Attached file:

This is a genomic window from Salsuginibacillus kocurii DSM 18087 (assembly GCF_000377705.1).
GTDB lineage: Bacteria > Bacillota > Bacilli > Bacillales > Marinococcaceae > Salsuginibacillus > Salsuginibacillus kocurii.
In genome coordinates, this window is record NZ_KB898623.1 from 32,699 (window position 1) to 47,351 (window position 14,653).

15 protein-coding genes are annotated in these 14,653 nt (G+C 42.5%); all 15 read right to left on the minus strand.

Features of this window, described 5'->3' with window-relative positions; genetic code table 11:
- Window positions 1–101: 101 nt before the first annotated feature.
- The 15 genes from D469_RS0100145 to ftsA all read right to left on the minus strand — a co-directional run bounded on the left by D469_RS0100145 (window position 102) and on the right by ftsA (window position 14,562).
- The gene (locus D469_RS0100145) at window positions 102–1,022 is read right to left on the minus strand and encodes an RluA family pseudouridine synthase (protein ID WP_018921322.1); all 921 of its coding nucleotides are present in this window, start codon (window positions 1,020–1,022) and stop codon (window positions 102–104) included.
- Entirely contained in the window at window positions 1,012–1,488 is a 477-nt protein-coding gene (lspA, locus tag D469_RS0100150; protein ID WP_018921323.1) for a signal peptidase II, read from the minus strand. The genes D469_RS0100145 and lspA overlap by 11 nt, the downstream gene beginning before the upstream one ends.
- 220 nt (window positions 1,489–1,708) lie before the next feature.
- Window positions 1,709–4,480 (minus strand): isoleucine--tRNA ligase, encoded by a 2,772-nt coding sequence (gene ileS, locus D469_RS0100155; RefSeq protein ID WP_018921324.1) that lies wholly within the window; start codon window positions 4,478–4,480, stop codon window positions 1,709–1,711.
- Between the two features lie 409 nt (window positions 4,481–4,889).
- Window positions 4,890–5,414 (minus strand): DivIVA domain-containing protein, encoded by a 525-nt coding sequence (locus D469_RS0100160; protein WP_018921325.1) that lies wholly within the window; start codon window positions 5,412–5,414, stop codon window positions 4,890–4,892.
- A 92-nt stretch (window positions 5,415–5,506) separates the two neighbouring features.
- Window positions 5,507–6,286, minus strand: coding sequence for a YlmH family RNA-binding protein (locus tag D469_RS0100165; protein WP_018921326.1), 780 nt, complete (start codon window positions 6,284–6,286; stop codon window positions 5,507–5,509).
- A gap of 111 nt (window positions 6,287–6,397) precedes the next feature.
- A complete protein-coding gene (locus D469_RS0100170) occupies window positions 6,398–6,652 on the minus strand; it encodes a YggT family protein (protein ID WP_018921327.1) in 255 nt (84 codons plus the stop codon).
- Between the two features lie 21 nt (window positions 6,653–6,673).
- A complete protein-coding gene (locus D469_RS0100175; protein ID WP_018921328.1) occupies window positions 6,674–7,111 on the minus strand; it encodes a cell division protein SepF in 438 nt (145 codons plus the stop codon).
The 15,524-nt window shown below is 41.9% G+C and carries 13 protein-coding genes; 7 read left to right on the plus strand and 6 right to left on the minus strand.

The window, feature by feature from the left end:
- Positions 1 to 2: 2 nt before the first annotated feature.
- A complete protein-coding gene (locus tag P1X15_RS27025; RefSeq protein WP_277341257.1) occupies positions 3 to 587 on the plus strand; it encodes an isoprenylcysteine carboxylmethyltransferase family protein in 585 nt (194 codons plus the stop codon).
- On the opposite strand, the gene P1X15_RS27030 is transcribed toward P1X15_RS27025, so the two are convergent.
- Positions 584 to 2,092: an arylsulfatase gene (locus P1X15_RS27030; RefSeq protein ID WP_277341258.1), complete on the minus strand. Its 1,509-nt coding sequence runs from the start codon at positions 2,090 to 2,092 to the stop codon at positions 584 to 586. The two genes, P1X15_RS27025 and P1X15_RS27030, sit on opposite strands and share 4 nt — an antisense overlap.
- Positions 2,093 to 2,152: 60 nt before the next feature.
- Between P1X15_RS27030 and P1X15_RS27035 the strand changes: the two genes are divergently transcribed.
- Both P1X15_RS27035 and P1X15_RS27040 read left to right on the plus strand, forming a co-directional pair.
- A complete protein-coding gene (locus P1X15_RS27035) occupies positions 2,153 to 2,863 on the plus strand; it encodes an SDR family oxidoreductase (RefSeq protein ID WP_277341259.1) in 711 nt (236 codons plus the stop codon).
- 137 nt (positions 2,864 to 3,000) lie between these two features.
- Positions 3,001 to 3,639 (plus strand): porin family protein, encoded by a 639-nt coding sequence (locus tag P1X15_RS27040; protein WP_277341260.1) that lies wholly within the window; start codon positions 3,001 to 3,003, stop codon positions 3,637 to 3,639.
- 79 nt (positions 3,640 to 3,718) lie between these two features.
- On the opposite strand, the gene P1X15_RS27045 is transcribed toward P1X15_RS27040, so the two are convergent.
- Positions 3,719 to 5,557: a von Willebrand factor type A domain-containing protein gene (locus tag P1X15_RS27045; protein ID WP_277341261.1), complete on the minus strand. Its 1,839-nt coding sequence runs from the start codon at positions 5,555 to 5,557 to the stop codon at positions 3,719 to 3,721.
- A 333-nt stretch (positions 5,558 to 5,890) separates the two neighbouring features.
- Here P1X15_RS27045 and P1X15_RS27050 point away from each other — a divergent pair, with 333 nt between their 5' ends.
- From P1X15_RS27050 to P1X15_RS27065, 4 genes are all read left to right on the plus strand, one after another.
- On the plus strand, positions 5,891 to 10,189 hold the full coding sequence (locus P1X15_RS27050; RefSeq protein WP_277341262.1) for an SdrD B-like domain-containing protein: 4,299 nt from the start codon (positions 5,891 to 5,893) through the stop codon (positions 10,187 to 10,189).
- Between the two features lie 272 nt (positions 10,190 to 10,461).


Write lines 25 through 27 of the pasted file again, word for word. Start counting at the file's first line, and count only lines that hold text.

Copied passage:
- Positions 584 to 2,092: an arylsulfatase gene (locus P1X15_RS27030; RefSeq protein ID WP_277341258.1), complete on the minus strand. Its 1,509-nt coding sequence runs from the start codon at positions 2,090 to 2,092 to the stop codon at positions 584 to 586. The two genes, P1X15_RS27025 and P1X15_RS27030, sit on opposite strands and share 4 nt — an antisense overlap.
- Positions 2,093 to 2,152: 60 nt before the next feature.
- Between P1X15_RS27030 and P1X15_RS27035 the strand changes: the two genes are divergently transcribed.